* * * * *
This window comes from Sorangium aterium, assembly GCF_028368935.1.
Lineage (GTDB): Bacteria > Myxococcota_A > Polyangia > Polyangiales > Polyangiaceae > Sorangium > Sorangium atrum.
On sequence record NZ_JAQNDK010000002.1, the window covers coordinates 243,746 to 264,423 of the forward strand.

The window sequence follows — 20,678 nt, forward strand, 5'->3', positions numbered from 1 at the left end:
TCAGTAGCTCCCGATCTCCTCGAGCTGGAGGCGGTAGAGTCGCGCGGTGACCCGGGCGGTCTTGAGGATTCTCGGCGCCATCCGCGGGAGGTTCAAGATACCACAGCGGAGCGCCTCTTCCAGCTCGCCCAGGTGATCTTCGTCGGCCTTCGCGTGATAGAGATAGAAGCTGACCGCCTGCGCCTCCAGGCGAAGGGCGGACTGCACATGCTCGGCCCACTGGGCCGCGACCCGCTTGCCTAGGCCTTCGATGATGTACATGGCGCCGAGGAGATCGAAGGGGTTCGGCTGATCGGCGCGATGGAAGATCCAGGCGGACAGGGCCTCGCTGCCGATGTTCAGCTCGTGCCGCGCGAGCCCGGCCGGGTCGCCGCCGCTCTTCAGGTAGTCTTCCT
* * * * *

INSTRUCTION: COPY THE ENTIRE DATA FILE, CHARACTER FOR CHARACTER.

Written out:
This window comes from Sorangium aterium, assembly GCF_028368935.1.
Lineage (GTDB): Bacteria > Myxococcota_A > Polyangia > Polyangiales > Polyangiaceae > Sorangium > Sorangium atrum.
On sequence record NZ_JAQNDK010000002.1, the window covers coordinates 243,746 to 264,423 of the forward strand.

The window sequence follows — 20,678 nt, forward strand, 5'->3', positions numbered from 1 at the left end:
TCAGTAGCTCCCGATCTCCTCGAGCTGGAGGCGGTAGAGTCGCGCGGTGACCCGGGCGGTCTTGAGGATTCTCGGCGCCATCCGCGGGAGGTTCAAGATACCACAGCGGAGCGCCTCTTCCAGCTCGCCCAGGTGATCTTCGTCGGCCTTCGCGTGATAGAGATAGAAGCTGACCGCCTGCGCCTCCAGGCGAAGGGCGGACTGCACATGCTCGGCCCACTGGGCCGCGACCCGCTTGCCTAGGCCTTCGATGATGTACATGGCGCCGAGGAGATCGAAGGGGTTCGGCTGATCGGCGCGATGGAAGATCCAGGCGGACAGGGCCTCGCTGCCGATGTTCAGCTCGTGCCGCGCGAGCCCGGCCGGGTCGCCGCCGCTCTTCAGGTAGTCTTCCT